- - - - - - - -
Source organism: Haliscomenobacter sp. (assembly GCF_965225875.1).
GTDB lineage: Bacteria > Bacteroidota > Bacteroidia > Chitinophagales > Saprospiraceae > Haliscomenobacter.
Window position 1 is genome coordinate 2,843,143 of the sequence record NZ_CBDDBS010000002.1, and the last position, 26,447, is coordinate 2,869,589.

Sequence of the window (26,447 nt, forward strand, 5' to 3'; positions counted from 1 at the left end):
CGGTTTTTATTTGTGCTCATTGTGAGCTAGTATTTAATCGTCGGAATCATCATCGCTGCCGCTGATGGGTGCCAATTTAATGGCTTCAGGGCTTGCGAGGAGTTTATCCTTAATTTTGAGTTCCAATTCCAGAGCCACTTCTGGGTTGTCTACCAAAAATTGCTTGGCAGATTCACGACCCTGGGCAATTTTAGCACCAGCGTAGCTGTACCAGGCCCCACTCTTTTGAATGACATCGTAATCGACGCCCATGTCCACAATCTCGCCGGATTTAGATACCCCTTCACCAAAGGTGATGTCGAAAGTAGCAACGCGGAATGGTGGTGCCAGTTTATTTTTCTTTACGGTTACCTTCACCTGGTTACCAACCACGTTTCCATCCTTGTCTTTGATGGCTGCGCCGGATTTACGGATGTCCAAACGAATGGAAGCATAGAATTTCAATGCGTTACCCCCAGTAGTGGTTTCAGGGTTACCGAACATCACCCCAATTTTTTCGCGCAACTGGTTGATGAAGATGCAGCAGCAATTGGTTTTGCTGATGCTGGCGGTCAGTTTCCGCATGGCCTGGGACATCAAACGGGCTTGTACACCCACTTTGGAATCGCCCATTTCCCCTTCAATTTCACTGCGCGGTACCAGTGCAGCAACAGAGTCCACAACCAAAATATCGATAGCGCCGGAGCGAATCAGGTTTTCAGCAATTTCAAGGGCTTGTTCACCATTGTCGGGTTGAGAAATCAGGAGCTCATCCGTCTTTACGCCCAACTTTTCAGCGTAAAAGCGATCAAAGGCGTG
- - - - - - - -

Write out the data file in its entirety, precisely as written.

Source organism: Haliscomenobacter sp. (assembly GCF_965225875.1).
GTDB lineage: Bacteria > Bacteroidota > Bacteroidia > Chitinophagales > Saprospiraceae > Haliscomenobacter.
Window position 1 is genome coordinate 2,843,143 of the sequence record NZ_CBDDBS010000002.1, and the last position, 26,447, is coordinate 2,869,589.

Sequence of the window (26,447 nt, forward strand, 5' to 3'; positions counted from 1 at the left end):
CGGTTTTTATTTGTGCTCATTGTGAGCTAGTATTTAATCGTCGGAATCATCATCGCTGCCGCTGATGGGTGCCAATTTAATGGCTTCAGGGCTTGCGAGGAGTTTATCCTTAATTTTGAGTTCCAATTCCAGAGCCACTTCTGGGTTGTCTACCAAAAATTGCTTGGCAGATTCACGACCCTGGGCAATTTTAGCACCAGCGTAGCTGTACCAGGCCCCACTCTTTTGAATGACATCGTAATCGACGCCCATGTCCACAATCTCGCCGGATTTAGATACCCCTTCACCAAAGGTGATGTCGAAAGTAGCAACGCGGAATGGTGGTGCCAGTTTATTTTTCTTTACGGTTACCTTCACCTGGTTACCAACCACGTTTCCATCCTTGTCTTTGATGGCTGCGCCGGATTTACGGATGTCCAAACGAATGGAAGCATAGAATTTCAATGCGTTACCCCCAGTAGTGGTTTCAGGGTTACCGAACATCACCCCAATTTTTTCGCGCAACTGGTTGATGAAGATGCAGCAGCAATTGGTTTTGCTGATGCTGGCGGTCAGTTTCCGCATGGCCTGGGACATCAAACGGGCTTGTACACCCACTTTGGAATCGCCCATTTCCCCTTCAATTTCACTGCGCGGTACCAGTGCAGCAACAGAGTCCACAACCAAAATATCGATAGCGCCGGAGCGAATCAGGTTTTCAGCAATTTCAAGGGCTTGTTCACCATTGTCGGGTTGAGAAATCAGGAGCTCATCCGTCTTTACGCCCAACTTTTCAGCGTAAAAGCGATCAAAGGCGTG